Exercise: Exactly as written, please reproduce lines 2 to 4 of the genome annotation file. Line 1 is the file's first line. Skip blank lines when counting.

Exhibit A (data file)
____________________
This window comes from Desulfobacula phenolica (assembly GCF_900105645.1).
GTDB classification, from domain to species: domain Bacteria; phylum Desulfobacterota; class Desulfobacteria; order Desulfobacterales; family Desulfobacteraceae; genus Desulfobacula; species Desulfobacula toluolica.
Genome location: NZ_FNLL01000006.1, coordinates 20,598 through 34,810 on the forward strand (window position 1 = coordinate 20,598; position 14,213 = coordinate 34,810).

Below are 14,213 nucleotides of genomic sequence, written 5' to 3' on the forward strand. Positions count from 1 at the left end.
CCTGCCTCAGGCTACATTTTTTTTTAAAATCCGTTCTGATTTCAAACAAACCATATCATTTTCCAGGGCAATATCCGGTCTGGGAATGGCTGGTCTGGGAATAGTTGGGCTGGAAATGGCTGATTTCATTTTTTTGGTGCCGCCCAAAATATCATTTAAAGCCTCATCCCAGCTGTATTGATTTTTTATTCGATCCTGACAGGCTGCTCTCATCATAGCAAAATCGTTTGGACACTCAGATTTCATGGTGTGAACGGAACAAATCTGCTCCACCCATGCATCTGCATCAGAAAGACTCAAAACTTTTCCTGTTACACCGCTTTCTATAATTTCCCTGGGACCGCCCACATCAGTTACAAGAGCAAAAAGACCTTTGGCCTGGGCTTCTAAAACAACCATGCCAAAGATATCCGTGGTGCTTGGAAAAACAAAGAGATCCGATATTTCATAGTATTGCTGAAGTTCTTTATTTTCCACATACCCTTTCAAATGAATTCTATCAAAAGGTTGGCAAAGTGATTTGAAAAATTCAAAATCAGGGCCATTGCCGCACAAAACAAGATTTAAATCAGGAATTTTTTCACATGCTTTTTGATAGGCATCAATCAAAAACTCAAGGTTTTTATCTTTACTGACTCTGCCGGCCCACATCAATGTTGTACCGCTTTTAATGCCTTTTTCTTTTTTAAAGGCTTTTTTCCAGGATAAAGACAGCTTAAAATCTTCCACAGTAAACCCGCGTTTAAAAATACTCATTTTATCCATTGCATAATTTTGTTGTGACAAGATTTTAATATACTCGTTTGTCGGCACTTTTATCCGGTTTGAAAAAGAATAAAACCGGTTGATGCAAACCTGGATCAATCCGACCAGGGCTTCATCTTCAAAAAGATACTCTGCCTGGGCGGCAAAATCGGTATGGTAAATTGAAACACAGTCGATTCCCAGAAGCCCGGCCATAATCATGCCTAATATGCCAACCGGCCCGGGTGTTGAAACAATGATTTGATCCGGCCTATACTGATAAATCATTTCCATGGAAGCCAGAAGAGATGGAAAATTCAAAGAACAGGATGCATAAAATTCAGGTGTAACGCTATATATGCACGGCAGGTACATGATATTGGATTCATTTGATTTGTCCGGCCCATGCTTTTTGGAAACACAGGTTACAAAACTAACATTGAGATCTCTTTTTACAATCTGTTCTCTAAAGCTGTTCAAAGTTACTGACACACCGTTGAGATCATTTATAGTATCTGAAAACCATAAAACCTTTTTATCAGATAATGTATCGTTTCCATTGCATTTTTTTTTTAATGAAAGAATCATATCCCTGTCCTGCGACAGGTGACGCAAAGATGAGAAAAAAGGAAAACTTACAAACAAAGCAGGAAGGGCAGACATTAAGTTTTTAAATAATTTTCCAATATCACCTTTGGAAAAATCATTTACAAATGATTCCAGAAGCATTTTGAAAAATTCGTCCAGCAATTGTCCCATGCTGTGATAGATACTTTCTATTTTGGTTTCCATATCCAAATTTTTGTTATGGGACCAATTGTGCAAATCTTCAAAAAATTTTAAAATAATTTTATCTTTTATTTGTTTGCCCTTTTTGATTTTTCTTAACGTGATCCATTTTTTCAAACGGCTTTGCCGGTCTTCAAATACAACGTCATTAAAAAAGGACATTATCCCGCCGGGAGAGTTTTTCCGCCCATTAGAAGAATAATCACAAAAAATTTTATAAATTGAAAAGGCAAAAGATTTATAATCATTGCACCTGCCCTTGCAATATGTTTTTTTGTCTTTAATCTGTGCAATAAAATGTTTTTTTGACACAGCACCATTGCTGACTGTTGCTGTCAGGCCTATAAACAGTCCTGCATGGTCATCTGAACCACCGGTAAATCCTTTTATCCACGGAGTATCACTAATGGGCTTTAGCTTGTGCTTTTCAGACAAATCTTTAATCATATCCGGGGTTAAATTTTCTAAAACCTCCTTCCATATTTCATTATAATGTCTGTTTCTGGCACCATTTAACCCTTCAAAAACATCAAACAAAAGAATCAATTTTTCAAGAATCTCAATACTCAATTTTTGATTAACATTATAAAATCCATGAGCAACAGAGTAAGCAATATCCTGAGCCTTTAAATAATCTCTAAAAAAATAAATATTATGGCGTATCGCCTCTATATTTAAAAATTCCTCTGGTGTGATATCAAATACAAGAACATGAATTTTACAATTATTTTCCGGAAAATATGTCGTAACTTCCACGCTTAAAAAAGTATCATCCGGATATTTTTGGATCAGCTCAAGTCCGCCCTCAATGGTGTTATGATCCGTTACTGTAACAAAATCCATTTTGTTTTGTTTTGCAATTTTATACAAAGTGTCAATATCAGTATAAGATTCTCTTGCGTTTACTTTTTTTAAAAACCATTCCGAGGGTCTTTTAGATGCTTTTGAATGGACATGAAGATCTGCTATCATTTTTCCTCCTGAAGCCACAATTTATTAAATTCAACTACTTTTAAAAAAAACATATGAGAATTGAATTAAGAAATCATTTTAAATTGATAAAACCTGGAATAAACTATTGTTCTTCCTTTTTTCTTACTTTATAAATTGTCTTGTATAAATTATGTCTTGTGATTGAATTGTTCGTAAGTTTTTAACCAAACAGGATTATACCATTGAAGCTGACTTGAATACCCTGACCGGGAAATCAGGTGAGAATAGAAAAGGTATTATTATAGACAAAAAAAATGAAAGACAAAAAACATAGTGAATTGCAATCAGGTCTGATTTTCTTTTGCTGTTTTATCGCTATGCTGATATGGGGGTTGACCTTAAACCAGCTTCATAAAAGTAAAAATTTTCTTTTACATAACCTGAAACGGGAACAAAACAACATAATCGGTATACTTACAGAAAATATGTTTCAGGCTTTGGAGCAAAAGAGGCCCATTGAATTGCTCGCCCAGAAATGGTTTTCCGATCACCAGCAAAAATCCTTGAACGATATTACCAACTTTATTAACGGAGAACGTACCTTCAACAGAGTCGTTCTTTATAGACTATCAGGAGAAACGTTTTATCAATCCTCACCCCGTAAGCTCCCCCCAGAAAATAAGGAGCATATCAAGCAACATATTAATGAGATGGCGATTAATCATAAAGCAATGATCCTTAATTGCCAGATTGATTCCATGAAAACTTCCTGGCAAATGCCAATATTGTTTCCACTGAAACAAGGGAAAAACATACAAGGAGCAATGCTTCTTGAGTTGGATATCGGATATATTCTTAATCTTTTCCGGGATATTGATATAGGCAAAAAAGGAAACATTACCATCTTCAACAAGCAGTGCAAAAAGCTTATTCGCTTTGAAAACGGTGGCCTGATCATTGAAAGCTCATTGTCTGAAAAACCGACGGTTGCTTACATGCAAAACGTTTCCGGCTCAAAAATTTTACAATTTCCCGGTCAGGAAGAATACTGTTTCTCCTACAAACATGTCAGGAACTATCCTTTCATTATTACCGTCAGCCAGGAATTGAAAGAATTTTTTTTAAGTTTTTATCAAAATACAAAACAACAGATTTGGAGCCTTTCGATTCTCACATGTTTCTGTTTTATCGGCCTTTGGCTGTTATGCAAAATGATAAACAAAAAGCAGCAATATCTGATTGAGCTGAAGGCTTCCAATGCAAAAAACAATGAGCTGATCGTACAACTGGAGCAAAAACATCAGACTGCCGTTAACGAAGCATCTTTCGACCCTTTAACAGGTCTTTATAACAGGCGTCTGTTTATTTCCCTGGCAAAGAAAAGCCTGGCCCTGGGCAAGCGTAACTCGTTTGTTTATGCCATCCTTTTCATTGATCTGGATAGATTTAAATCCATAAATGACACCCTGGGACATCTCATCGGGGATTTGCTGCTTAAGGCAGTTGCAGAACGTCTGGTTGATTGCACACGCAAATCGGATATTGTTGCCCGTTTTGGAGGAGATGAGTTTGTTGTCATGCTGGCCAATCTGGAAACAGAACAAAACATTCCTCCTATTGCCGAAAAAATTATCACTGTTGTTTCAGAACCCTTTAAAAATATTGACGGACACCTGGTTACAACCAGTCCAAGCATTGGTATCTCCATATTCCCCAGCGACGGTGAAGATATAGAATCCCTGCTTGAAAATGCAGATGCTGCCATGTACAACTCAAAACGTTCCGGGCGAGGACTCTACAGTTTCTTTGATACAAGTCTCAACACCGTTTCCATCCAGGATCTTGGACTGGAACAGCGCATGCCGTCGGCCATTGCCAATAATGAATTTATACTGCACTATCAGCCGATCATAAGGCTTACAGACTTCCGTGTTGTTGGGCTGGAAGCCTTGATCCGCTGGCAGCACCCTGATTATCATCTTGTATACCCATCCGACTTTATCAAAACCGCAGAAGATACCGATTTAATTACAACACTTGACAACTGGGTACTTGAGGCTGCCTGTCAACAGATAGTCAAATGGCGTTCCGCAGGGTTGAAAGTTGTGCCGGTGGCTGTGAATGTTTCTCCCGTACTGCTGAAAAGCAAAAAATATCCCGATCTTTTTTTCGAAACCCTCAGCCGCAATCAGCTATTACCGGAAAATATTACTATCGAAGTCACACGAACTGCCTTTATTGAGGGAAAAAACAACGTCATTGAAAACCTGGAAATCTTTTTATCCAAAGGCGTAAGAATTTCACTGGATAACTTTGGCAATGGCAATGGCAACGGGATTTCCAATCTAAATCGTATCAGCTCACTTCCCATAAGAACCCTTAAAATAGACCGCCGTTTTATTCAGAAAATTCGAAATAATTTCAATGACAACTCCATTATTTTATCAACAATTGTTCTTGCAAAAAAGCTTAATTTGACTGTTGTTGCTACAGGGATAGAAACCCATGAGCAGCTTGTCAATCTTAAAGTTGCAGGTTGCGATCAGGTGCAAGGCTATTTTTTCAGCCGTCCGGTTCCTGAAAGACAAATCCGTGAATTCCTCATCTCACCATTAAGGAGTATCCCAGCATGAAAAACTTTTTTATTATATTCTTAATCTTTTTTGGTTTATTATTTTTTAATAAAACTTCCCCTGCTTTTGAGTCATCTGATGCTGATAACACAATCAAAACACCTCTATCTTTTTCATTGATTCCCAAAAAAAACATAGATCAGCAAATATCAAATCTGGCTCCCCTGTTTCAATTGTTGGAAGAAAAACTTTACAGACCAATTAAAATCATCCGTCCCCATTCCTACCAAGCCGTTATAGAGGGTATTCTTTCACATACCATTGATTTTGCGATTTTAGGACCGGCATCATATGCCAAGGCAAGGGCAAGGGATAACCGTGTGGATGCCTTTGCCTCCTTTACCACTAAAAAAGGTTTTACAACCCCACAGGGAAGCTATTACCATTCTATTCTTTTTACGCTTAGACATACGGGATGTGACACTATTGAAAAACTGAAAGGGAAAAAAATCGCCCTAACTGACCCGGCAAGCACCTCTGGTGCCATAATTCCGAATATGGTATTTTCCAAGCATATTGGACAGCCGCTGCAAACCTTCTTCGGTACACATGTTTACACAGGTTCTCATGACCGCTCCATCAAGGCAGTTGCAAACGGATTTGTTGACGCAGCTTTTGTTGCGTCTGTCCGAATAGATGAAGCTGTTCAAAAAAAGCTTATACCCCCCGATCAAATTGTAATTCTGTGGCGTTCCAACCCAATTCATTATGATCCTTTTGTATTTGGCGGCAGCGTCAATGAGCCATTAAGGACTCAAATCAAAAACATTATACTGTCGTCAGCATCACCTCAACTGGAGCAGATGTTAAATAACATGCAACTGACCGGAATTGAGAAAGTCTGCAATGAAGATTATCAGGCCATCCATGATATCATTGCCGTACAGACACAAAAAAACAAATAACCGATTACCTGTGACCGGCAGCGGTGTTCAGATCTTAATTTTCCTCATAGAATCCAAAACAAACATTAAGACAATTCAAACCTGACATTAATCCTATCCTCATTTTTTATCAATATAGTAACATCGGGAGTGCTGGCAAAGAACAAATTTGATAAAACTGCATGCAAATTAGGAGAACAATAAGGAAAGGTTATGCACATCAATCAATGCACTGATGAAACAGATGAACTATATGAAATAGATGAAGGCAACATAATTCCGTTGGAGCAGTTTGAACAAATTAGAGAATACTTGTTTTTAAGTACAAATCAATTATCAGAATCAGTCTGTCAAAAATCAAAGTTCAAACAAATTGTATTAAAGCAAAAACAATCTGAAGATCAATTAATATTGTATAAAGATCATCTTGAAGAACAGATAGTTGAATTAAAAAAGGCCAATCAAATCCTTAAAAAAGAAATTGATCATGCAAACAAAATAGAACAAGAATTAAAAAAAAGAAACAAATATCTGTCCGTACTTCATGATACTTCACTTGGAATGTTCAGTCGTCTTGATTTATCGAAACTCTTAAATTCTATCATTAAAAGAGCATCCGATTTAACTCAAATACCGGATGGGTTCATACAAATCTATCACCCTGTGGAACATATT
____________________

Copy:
GTDB classification, from domain to species: domain Bacteria; phylum Desulfobacterota; class Desulfobacteria; order Desulfobacterales; family Desulfobacteraceae; genus Desulfobacula; species Desulfobacula toluolica.
Genome location: NZ_FNLL01000006.1, coordinates 20,598 through 34,810 on the forward strand (window position 1 = coordinate 20,598; position 14,213 = coordinate 34,810).

Below are 14,213 nucleotides of genomic sequence, written 5' to 3' on the forward strand. Positions count from 1 at the left end.